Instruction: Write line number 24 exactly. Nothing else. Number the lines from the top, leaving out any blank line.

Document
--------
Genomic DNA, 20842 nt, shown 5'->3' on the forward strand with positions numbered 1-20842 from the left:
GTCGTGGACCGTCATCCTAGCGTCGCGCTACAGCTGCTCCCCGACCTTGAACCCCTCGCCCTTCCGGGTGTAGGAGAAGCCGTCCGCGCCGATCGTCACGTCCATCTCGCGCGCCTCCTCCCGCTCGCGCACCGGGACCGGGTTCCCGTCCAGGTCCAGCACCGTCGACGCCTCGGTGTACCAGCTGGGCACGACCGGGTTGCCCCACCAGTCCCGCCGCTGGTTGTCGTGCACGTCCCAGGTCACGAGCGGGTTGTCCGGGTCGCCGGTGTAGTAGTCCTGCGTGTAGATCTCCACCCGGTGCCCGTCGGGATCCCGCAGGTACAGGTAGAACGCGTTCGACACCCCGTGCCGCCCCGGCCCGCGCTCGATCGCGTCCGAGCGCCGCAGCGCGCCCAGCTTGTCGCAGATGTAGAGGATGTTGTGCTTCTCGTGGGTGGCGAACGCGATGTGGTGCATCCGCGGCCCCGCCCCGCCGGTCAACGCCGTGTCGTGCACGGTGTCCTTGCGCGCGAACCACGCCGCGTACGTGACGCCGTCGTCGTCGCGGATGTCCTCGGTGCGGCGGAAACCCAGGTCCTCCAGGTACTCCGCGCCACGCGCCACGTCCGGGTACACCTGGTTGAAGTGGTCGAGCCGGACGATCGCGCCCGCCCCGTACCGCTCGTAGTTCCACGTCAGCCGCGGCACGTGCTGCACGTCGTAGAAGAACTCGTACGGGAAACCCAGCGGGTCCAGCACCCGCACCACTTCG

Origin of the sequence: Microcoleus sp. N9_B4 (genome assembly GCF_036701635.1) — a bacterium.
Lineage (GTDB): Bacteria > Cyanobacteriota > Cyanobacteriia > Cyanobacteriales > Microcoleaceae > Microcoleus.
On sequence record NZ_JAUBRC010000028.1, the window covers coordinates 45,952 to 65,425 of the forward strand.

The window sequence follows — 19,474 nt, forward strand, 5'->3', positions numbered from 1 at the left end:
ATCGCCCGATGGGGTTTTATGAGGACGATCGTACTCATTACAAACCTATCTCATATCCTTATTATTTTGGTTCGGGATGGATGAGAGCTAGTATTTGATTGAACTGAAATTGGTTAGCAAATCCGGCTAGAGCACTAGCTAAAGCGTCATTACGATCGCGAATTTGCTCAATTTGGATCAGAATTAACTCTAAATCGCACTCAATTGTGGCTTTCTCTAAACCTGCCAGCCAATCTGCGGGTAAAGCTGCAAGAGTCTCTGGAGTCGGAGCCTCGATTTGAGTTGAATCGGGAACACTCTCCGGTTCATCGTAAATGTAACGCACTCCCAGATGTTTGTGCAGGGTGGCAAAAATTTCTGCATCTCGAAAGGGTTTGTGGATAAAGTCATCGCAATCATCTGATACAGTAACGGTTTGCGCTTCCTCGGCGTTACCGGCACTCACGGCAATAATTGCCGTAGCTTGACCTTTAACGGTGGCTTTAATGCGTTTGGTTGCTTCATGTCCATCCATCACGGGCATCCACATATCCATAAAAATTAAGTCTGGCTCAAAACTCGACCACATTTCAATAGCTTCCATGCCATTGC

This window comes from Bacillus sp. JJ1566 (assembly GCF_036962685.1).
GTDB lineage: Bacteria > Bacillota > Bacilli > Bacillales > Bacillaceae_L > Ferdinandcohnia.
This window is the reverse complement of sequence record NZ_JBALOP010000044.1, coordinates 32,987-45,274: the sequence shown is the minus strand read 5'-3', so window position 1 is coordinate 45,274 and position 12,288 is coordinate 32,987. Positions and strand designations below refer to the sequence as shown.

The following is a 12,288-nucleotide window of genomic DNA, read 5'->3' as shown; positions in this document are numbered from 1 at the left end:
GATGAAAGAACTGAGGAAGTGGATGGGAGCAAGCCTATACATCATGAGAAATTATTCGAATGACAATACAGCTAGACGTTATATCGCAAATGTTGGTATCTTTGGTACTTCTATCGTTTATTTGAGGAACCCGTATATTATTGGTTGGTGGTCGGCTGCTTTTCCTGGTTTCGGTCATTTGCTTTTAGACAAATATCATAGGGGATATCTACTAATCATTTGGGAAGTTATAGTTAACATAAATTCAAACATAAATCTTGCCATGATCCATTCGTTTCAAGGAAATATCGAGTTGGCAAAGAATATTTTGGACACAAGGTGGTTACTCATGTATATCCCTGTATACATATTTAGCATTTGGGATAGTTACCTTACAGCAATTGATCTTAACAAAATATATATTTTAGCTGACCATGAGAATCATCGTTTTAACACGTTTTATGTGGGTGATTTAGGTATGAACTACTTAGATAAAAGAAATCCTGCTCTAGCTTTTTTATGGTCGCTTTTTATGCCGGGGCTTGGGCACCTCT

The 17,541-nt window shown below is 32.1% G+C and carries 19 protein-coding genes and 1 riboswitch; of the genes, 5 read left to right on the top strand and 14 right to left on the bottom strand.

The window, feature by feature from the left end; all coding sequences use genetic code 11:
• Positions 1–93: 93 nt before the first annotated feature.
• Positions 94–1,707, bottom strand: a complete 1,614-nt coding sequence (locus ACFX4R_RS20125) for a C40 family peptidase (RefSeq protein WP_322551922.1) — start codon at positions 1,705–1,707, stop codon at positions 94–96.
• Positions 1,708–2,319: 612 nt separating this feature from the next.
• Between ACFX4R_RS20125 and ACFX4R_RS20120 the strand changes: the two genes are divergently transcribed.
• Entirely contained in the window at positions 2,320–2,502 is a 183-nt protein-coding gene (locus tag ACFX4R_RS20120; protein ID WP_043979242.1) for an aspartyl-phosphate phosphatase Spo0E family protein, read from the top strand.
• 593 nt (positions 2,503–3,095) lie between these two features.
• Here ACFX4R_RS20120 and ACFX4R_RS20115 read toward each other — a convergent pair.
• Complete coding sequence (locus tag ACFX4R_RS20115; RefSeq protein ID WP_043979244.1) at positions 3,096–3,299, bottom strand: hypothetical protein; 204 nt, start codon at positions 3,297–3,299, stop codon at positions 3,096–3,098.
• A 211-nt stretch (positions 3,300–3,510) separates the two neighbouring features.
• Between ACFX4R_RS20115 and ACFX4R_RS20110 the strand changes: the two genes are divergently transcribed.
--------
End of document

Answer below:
• Between ACFX4R_RS20115 and ACFX4R_RS20110 the strand changes: the two genes are divergently transcribed.